Special Vietnam War exhibit opens at National WWI museum
Photo courtesy of The National WWI Museum and Memorial in Kansas City, Mo.

Special Vietnam War exhibit opens at National WWI museum

The National WWI Museum and Memorial will host a special exhibition, "The Vietnam War: 1945-1975," running Nov. 8 through May 31, 2020. From perspectives covering both the home front and the war front, the exhibition explores themes of patriotism, duty and citizenship through a remarkable collection of objects, documents, photographs and more.

On Veterans Day Weekend (Nov. 8-11), admission to the museum, based in downtown Kansas City, Mo., is free for veterans and active-duty military personnel; general admission is half-price for the public.

“We are honored to serve as the only host institution in the Midwest and the final location for this incredibly important and poignant exhibition,” National WWI Museum and Memorial President and CEO Dr. Matthew Naylor said in a news release. “Some might wonder why the National WWI Museum and Memorial would host an exhibition about the Vietnam War. As we seek to achieve our mission of informing the public about the Great War’s enduring impact, events that took place in Vietnam are quite connected to and were most certainly influenced by World War I.”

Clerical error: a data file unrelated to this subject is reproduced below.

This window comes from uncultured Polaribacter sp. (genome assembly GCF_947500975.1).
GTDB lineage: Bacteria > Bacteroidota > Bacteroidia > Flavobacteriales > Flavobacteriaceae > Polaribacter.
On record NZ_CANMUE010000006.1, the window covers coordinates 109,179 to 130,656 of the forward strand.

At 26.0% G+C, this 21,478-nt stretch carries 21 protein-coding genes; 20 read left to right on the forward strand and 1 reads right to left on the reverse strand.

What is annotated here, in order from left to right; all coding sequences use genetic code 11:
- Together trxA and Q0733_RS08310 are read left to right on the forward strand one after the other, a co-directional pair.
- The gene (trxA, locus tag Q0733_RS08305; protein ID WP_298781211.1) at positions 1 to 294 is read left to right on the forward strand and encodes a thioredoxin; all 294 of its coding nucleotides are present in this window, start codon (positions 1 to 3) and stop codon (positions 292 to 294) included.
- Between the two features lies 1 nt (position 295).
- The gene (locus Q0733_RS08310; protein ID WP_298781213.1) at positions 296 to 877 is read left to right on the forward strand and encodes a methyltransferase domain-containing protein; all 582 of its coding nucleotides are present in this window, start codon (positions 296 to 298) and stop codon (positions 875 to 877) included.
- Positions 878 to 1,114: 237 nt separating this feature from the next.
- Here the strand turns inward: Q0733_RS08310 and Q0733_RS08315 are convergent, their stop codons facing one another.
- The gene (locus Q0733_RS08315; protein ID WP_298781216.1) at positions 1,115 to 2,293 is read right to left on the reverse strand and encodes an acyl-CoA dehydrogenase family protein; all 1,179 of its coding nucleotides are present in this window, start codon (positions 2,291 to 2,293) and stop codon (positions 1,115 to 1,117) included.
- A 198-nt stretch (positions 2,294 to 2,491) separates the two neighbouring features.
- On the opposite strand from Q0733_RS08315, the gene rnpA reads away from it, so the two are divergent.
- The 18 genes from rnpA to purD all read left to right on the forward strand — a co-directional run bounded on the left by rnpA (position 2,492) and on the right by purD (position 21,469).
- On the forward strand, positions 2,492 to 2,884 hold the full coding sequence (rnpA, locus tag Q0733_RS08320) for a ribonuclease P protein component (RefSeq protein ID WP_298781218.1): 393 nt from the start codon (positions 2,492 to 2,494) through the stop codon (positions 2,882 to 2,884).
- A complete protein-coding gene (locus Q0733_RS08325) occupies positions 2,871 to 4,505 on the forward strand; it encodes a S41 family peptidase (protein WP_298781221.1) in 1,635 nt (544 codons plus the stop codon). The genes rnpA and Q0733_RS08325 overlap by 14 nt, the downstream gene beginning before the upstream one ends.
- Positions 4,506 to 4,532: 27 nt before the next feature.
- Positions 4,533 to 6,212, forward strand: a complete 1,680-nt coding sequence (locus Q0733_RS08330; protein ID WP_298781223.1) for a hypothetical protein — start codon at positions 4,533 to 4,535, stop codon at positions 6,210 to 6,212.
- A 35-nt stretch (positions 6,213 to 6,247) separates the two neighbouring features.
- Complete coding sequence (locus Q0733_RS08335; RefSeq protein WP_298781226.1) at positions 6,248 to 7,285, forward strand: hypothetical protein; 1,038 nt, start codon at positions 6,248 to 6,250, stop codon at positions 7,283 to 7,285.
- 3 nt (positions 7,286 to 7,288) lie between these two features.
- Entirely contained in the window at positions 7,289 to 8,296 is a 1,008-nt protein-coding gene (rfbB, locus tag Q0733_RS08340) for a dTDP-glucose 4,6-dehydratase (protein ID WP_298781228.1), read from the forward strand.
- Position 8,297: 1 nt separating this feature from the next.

"The Vietnam War: 1945-1975" explores themes through objects, including a troopship berthing unit, anti-war posters, artwork by Vietnam vets, a Viet Cong bicycle, the Pentagon Papers and historical film footage. More than 300 artifacts, photographs, artworks, documents, films and interactive digital media help to convey the story.

An introductory gallery precedes the exhibition, which features documents and historical research from the collection of the Museum and Memorial, helping to illustrate connections between the Great War and the Vietnam War. At the Paris peace talks in 1919, a young man named Nguyễn Sinh Cung requested audiences with world leaders in an attempt to secure independence from France for what eventually became Vietnam. Denied these repeated attempts, he later forged alliances with Communist-leaning leaders and renamed himself Ho Chi Minh.

Harry S. Truman said his later decisions were based on his World War I experiences, including providing economic and military aid to France in support of its efforts in Indochina. Brig. Gen. Douglas MacArthur, a young tank captain named Dwight Eisenhower, Assistant Secretary of the Navy Franklin D. Roosevelt, Col. George C. Marshall and many others deeply involved in World War I had connections to the war in Southeast Asia a few decades later.

Outside of special pricing during Veterans Day Weekend and Memorial Day Weekend, admission to "The Vietnam War: 1945-1975" is $10 for adults, $8 for seniors and military and $6 for youth. When combined with a general admission ticket, admission to the exhibition is an additional $3. Tickets may be purchased in advance at www.theworldwar.org.